MCP: As you grew up, what sparked your interest in music? What made you want to be in a band?

DB: Just like a lot of people, I grew up with it. I come from a family of seven. My two older brothers had bands and our house was “the band house.” I remember once my brother had his band over and they put their gear up and then left it sitting there. When no one was watching I went and played the drums.

MCP: You always had an attraction to the drums?

DB: I did, but I had an attraction to all of music. My family was a singing family.

MCP: What are some memorable “family singing” songs?

DB: I have a vast record collection because of my family. Everything from big band music to Judas Priest and beyond. My wife lives for music, too and we run to see The Killers anytime they are around.

MCP: What would you say is your favorite Verve Pipe song?

BP: Well it’s really hard to be objective about it. I like songs that people move to and relate to. Of course “The Freshmen” is a favorite because it gets such a great reaction. I like the song called “Happiness Is” that I wrote, it is up and fun. For the kids, I like “Suppertime!” and “Cereal,” those are definitely my favorite.

MCP: I really enjoyed the song “Cereal.” Does he actually put cereal in his guitar?

DB: Well you’ll have to wait and see.

MCP: OK, OK, don’t give it away. I don’t want to know. Outside of Verve Pipe, what are you listening to right now? What is on your current playlist?

DB: I’m kind of a pop-geek, I like singing-happy-pop music. I have been listening to 13 in My Head, a new album by my friend, Nick Piunti, I actually played and worked with him on it. Dawes was a band I wanted to see at ACL but the last day was rained out. I also just reloaded Elliott Smith’s “XO” onto my phone.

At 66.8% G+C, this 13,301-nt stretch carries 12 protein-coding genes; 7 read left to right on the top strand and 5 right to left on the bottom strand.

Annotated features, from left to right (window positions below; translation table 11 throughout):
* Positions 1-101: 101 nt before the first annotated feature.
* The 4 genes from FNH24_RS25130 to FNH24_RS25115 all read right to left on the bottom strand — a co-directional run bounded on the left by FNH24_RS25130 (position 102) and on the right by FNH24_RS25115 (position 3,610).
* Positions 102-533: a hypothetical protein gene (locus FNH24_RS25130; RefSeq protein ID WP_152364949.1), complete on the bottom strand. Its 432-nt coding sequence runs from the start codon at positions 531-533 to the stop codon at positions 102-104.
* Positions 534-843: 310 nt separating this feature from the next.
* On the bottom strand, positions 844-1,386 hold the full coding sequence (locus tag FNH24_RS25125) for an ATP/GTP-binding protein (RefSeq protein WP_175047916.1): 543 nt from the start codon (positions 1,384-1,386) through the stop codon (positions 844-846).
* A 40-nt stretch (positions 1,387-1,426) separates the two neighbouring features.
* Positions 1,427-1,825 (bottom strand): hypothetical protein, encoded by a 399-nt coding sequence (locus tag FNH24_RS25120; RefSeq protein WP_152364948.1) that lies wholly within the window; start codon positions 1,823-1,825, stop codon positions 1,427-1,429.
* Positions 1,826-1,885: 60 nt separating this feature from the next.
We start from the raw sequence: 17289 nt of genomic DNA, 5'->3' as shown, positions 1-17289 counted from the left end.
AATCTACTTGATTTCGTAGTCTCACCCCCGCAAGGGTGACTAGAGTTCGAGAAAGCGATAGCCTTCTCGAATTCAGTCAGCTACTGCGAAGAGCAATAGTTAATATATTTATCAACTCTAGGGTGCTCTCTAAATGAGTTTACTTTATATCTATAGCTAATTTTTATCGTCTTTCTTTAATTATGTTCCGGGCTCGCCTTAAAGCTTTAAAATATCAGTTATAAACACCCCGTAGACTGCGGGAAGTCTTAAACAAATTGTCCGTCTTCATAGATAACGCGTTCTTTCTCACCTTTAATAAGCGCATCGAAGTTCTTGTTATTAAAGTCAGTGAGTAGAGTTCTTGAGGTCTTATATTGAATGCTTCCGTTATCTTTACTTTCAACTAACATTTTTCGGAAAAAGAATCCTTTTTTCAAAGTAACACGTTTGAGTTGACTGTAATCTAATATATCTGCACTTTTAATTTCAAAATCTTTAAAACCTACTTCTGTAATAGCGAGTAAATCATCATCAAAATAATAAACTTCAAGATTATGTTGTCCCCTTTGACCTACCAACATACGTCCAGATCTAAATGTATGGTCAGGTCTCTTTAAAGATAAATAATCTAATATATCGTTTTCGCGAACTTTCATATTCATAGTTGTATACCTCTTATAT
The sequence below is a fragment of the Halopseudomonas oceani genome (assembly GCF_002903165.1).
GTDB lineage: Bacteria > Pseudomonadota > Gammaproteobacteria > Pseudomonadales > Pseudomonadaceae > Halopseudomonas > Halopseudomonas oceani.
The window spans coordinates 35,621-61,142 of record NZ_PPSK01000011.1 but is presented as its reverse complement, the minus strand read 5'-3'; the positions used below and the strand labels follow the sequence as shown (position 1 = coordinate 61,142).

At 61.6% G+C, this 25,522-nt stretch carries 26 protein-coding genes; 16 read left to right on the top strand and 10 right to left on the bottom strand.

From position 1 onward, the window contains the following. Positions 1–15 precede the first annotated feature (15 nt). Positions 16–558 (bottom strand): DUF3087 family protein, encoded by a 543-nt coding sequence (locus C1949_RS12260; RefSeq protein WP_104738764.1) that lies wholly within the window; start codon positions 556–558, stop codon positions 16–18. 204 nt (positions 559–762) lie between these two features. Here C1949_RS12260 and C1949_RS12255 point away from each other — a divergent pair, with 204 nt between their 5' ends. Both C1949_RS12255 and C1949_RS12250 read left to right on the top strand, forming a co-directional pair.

MCP: Nice, nice. Great album. Of all the places The Verve Pipe has performed over the years, where would you say is your favorite?

DB: Michigan, definitely in Michigan. We’ve done a lot of shows at the State Theater in Kalamazoo in the past and that is such a nice venue. It is such a cool place.

MCP: Throughout the years, you must have met some noteworthy people. Was there anyone that you were influenced by as a band who you had a chance to meet?

DB: Oh yeah. Plenty of them. I like meeting people who love music. It is exciting to love an album and go somewhere and you are able to talk with the people who made that record. For instance,  a long time ago, there was a band called “Trip Shakespeare.” I really liked that band. They were from Minneapolis. The Verve Pipe went to Minneapolis and we did an opening for a band called “Pleasure.” We were just doing club dates, I don’t know if we even had a record deal yet, but we ended up playing this show for a band. In the middle of the afternoon, we get there, start to set up and this band, “Pleasure” comes out, and I recognized the guys from the band. Trip Shakespeare had broken up and it was a few of the guys from that band. As it turns out, Pleasure was in a lawsuit for their name with another band called Pleasure. They lost the lawsuit so they named themselves “Semisonic.” The guys from “Trip Shakespeare” became “Semisonic.” Then The Verve Pipe went on tour when we got our record deal and decided we needed to play with Semisonic. I could probably walk up to any of the members from Semisonic and say “how are ya?” and I would get a “Hey, how are ya, Donny?” and that is just nice because they have made a lot of music that I like. It was very cool to talk with people who love music.

The Verve Pipe is performing Friday, Nov. 22 at 7:30 p.m. at L.F. Peterson Auditorium. Tickets are $15 for adults, $8 for children and $14 for seniors and can be purchased in advance by calling West Shore Performing Arts at 231-843-5507 or by visiting Friday night’s show will be a mixture of all of their records. All ages are invited to attend.